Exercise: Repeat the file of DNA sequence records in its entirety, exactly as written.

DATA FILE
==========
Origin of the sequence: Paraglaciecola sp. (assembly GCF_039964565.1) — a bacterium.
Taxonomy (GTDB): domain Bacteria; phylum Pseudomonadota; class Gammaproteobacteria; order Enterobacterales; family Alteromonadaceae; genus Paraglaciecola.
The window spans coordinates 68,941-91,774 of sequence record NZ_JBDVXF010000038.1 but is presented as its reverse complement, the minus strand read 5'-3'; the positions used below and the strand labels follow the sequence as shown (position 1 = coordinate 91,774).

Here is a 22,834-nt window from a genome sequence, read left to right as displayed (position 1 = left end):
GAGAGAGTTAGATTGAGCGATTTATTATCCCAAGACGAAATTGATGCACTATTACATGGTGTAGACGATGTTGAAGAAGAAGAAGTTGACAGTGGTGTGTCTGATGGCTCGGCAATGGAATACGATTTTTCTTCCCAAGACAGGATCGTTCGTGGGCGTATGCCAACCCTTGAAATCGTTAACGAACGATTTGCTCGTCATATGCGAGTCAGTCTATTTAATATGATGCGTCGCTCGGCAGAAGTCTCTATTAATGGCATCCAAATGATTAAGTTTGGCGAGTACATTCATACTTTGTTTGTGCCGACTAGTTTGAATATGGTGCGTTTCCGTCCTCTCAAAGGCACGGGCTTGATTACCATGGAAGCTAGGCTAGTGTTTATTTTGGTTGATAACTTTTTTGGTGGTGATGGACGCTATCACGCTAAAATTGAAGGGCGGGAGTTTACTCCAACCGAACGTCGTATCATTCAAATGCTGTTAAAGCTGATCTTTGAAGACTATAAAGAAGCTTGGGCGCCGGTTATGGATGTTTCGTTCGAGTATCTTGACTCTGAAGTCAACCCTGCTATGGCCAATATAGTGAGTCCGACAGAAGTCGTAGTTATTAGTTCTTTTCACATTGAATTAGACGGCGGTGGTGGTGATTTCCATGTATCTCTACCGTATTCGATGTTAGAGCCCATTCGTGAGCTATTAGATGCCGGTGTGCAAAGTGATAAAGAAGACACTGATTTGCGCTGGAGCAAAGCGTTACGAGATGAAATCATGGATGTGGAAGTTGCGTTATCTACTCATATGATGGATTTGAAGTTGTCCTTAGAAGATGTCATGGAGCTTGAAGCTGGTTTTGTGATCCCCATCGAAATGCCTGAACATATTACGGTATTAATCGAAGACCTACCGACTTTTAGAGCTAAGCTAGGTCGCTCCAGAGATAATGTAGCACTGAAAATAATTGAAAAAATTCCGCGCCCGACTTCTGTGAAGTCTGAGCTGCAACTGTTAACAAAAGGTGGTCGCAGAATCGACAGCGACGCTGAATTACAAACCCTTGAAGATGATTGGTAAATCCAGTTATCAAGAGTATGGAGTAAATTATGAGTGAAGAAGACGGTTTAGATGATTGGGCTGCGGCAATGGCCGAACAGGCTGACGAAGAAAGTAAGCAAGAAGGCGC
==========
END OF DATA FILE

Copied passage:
Origin of the sequence: Paraglaciecola sp. (assembly GCF_039964565.1) — a bacterium.
Taxonomy (GTDB): domain Bacteria; phylum Pseudomonadota; class Gammaproteobacteria; order Enterobacterales; family Alteromonadaceae; genus Paraglaciecola.
The window spans coordinates 68,941-91,774 of sequence record NZ_JBDVXF010000038.1 but is presented as its reverse complement, the minus strand read 5'-3'; the positions used below and the strand labels follow the sequence as shown (position 1 = coordinate 91,774).

Here is a 22,834-nt window from a genome sequence, read left to right as displayed (position 1 = left end):
GAGAGAGTTAGATTGAGCGATTTATTATCCCAAGACGAAATTGATGCACTATTACATGGTGTAGACGATGTTGAAGAAGAAGAAGTTGACAGTGGTGTGTCTGATGGCTCGGCAATGGAATACGATTTTTCTTCCCAAGACAGGATCGTTCGTGGGCGTATGCCAACCCTTGAAATCGTTAACGAACGATTTGCTCGTCATATGCGAGTCAGTCTATTTAATATGATGCGTCGCTCGGCAGAAGTCTCTATTAATGGCATCCAAATGATTAAGTTTGGCGAGTACATTCATACTTTGTTTGTGCCGACTAGTTTGAATATGGTGCGTTTCCGTCCTCTCAAAGGCACGGGCTTGATTACCATGGAAGCTAGGCTAGTGTTTATTTTGGTTGATAACTTTTTTGGTGGTGATGGACGCTATCACGCTAAAATTGAAGGGCGGGAGTTTACTCCAACCGAACGTCGTATCATTCAAATGCTGTTAAAGCTGATCTTTGAAGACTATAAAGAAGCTTGGGCGCCGGTTATGGATGTTTCGTTCGAGTATCTTGACTCTGAAGTCAACCCTGCTATGGCCAATATAGTGAGTCCGACAGAAGTCGTAGTTATTAGTTCTTTTCACATTGAATTAGACGGCGGTGGTGGTGATTTCCATGTATCTCTACCGTATTCGATGTTAGAGCCCATTCGTGAGCTATTAGATGCCGGTGTGCAAAGTGATAAAGAAGACACTGATTTGCGCTGGAGCAAAGCGTTACGAGATGAAATCATGGATGTGGAAGTTGCGTTATCTACTCATATGATGGATTTGAAGTTGTCCTTAGAAGATGTCATGGAGCTTGAAGCTGGTTTTGTGATCCCCATCGAAATGCCTGAACATATTACGGTATTAATCGAAGACCTACCGACTTTTAGAGCTAAGCTAGGTCGCTCCAGAGATAATGTAGCACTGAAAATAATTGAAAAAATTCCGCGCCCGACTTCTGTGAAGTCTGAGCTGCAACTGTTAACAAAAGGTGGTCGCAGAATCGACAGCGACGCTGAATTACAAACCCTTGAAGATGATTGGTAAATCCAGTTATCAAGAGTATGGAGTAAATTATGAGTGAAGAAGACGGTTTAGATGATTGGGCTGCGGCAATGGCCGAACAGGCTGACGAAGAAAGTAAGCAAGAAGGCGC